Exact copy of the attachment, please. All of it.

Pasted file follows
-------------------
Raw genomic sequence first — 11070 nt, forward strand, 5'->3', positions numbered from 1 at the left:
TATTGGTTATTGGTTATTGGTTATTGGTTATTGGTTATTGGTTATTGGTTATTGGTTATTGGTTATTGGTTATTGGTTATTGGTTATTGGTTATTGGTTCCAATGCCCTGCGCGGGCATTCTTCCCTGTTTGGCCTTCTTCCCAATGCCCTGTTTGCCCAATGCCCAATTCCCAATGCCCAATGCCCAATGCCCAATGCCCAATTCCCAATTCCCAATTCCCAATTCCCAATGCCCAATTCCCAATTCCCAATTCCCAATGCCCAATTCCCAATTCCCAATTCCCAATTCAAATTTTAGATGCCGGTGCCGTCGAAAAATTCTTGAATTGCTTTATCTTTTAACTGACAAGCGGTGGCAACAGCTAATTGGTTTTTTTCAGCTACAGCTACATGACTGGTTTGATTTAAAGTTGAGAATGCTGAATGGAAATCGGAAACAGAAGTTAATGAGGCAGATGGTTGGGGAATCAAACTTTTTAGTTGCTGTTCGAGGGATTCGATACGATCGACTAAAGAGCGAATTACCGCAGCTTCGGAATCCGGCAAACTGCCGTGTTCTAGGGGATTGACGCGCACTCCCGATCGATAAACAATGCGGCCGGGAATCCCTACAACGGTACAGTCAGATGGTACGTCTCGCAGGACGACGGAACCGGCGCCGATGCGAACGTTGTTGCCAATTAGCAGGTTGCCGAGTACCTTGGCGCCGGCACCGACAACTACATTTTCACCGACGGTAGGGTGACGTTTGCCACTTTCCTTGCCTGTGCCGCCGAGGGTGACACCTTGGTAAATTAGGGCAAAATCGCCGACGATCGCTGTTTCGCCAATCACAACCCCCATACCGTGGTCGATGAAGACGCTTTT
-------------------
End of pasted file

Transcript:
Raw genomic sequence first — 11070 nt, forward strand, 5'->3', positions numbered from 1 at the left:
TATTGGTTATTGGTTATTGGTTATTGGTTATTGGTTATTGGTTATTGGTTATTGGTTATTGGTTATTGGTTATTGGTTATTGGTTATTGGTTATTGGTTCCAATGCCCTGCGCGGGCATTCTTCCCTGTTTGGCCTTCTTCCCAATGCCCTGTTTGCCCAATGCCCAATTCCCAATGCCCAATGCCCAATGCCCAATGCCCAATTCCCAATTCCCAATTCCCAATTCCCAATGCCCAATTCCCAATTCCCAATTCCCAATGCCCAATTCCCAATTCCCAATTCCCAATTCAAATTTTAGATGCCGGTGCCGTCGAAAAATTCTTGAATTGCTTTATCTTTTAACTGACAAGCGGTGGCAACAGCTAATTGGTTTTTTTCAGCTACAGCTACATGACTGGTTTGATTTAAAGTTGAGAATGCTGAATGGAAATCGGAAACAGAAGTTAATGAGGCAGATGGTTGGGGAATCAAACTTTTTAGTTGCTGTTCGAGGGATTCGATACGATCGACTAAAGAGCGAATTACCGCAGCTTCGGAATCCGGCAAACTGCCGTGTTCTAGGGGATTGACGCGCACTCCCGATCGATAAACAATGCGGCCGGGAATCCCTACAACGGTACAGTCAGATGGTACGTCTCGCAGGACGACGGAACCGGCGCCGATGCGAACGTTGTTGCCAATTAGCAGGTTGCCGAGTACCTTGGCGCCGGCACCGACAACTACATTTTCACCGACGGTAGGGTGACGTTTGCCACTTTCCTTGCCTGTGCCGCCGAGGGTGACACCTTGGTAAATTAGGGCAAAATCGCCGACGATCGCTGTTTCGCCAATCACAACCCCCATACCGTGGTCGATGAAGACGCTTTT